A Place By The Window

Frank Arion

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As he turned onto the clockwise carriageway of the M25, choosing the central lane to express his lack of commitment, Vespasial tried not to think about the frailties of existence. He had sensed the on-coming wave of distortion when he had been about half way along the slip road. He had felt it approach and wash over him. Solid columns of crawling traffic on his right had become empty space suddenly.
   It was as if the motorway's much repaired surface had dipped suddenly, sinking across its entire width to divert three lanes of traffic downward at a certain point, shunting them into oblivion to create space for the vehicles in the ever-full slip roads. Vespasial and the motorists ahead and beside him had moved naturally into the vacuum. He knew, without looking in his mirror, that there was nothing behind him, that the slip road was as empty as the motorway to his rear, clear to the limit of his vision.
   Only he remained unsurprised by such a bizarre turn of events. He could see heads turning, collisions being narrowly avoided as his fellow voyagers marvelled at their sudden free access to precious motorway territory. He had acquired an event horizon. Anybody who was out of his field of view, along with their immediate environment, disappeared when a distortion wave passed over him.
   Vespasial was soon enclosed again. Vehicles zoomed up from beyond the rearward horizon, revelling in the chance to put on a touch of speed, leaving the slowing down to the familiar crawl to the last possible moment. The miracle was soon lost in the 18 mph grind. It had happened but the proof, in the form of free road space, had gone.
   Half an hour later, Vespasial felt another distortion wave sweeping up on him, manifesting itself as a weak but definite force lifting him out of his seat. The sensation of a mild reversal of gravity grew stronger. He tried to look both forward and back, through the rain-speckled windscreen and into his rear-view mirror.
   The wave passed over him. He felt it rush ahead. His eyes had been focussed on the mirror, so there were still vehicles behind him. The road ahead was clear. Had he imagined hearing the whistle of a jet airliner climbing nearby, perhaps out-bound from Gatwick? A flight crew, passengers and millions of dollars worth of aluminium and electronics might have been once. Now, for certain, they no longer existed.
   Vespasial started his windscreen wipers. They were soon smearing oily droplets into a distorted glaze. He found himself wondering again about the range of the phenomenon. Did his personal version of out of sight, out of mind expand with practice or with time? Would he be able to depopulate France during future distortion waves? Would he, by sunset, be depopulating Africa and other parts of the world behind him and far beyond his ken?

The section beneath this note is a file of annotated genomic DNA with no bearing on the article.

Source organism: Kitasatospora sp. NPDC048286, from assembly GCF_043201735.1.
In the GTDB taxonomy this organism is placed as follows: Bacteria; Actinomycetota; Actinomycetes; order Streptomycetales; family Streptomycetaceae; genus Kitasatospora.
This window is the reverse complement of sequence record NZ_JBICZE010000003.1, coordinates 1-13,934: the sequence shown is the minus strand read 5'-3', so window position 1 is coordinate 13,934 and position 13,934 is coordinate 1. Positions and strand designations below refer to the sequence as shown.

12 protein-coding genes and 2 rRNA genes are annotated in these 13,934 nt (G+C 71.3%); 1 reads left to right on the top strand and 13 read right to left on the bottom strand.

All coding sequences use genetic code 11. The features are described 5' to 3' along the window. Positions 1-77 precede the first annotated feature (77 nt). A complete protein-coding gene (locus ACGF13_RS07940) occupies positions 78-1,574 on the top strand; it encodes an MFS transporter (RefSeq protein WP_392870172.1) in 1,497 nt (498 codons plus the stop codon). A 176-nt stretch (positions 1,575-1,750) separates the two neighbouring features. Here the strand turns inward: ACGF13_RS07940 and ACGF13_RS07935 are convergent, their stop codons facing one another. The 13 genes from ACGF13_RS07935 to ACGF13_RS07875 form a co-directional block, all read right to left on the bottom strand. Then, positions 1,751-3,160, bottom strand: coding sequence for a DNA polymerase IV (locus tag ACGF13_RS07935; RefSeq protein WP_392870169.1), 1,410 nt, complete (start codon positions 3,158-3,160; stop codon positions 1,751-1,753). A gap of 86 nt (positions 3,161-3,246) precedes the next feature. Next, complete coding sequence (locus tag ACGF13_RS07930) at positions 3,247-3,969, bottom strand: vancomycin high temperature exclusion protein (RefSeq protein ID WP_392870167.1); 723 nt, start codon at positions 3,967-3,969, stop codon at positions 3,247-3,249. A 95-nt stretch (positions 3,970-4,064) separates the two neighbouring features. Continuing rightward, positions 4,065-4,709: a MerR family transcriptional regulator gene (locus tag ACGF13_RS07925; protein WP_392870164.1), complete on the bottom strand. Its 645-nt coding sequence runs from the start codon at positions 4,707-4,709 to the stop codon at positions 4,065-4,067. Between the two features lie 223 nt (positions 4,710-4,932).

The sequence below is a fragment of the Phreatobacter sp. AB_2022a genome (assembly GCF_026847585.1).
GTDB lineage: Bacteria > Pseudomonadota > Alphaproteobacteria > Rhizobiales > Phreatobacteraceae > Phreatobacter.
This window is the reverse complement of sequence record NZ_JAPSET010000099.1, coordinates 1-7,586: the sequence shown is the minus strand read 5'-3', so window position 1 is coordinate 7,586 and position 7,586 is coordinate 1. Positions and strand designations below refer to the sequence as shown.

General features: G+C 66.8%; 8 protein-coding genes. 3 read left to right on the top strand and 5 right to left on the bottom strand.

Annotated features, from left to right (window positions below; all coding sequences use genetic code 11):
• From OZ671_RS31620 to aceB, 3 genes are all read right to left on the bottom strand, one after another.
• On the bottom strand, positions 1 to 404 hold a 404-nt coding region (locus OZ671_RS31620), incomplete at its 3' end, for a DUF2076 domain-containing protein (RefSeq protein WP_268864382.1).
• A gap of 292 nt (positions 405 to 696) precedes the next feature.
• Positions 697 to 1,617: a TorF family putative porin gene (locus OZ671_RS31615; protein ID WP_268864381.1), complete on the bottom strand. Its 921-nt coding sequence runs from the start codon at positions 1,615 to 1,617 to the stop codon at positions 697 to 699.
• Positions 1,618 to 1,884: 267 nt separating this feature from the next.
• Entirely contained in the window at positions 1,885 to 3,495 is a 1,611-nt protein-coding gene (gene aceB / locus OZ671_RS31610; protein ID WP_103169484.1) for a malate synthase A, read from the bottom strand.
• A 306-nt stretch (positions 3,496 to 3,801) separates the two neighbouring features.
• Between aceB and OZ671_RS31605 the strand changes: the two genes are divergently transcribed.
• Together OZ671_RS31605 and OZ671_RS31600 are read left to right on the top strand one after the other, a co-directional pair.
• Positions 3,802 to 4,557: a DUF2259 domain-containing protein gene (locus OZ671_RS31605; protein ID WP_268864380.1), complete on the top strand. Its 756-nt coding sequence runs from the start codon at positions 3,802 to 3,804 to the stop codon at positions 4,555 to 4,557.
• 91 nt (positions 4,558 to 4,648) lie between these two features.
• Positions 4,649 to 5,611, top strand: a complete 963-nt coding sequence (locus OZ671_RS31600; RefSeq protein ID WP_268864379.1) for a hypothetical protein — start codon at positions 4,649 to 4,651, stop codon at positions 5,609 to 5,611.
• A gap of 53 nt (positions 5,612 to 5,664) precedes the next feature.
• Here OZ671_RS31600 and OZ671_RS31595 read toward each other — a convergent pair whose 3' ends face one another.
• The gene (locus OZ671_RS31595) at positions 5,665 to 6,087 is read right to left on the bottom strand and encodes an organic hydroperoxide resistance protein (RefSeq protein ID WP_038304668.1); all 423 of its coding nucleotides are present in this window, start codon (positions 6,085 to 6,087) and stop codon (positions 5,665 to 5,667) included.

Some pretentious bastard had said once on Vespasial's television that whatever he personally [i.e. the pretentious bastard] did not experience did not exist. Vespasial wondered if only he was experiencing distortion waves. It would be ironic if the great destroyer could be wiped out like his victims by coming into range of a fellow sufferer, who had no idea that others were struggling to come to terms with the same disturbing erasure process.
   The next wave rolled over him at the Warling interchange, while the traffic was moving at a brisk 43 mph. Vespasial managed to stay aware of the vehicle in front while he looked in his mirror. The white Transit van had no right to brake so suddenly. Vespasial had rammed into the back of it before he realized that it was dangerously close. The man behind, whose life he had preserved with part of his attention, slammed into the back of his car.
   Everything happened so quickly. There was a sharp pain in his back, a sensation of a spurt of hot wetness then no messages at all from his legs. They seemed to be trapped, however. Bright red and yellow flames with trailing streamers of black smoke surrounded his car.
   The police report on the incident would suggest that someone had been brewing up with a camping stove in the back of the Transit van. The stove had been upset by the impact, spilling fuel, which had ignited, carrying a flame to petrol from a damaged fuel tank.
   There was a mild sensation of warmth, but Vespasial found that his main problem was an inability to breathe. As the fire spread, it devoured the oxygen in its greedy heart. Vespasial found himself blacking out. His last thought, as the paint on his bonnet started to sizzle and blister, was that life would have been very lonely if he had continued to push out of existence everyone nearby who did not have his direct attention. He would not have enjoyed being the last man on the planet. ■

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Created for Romiley Literary Circle by Henry T. Smith Productions, 10 SK6 4EG, G.B.
The original story Frank Arion, 1991. This version Frank Arion, 2001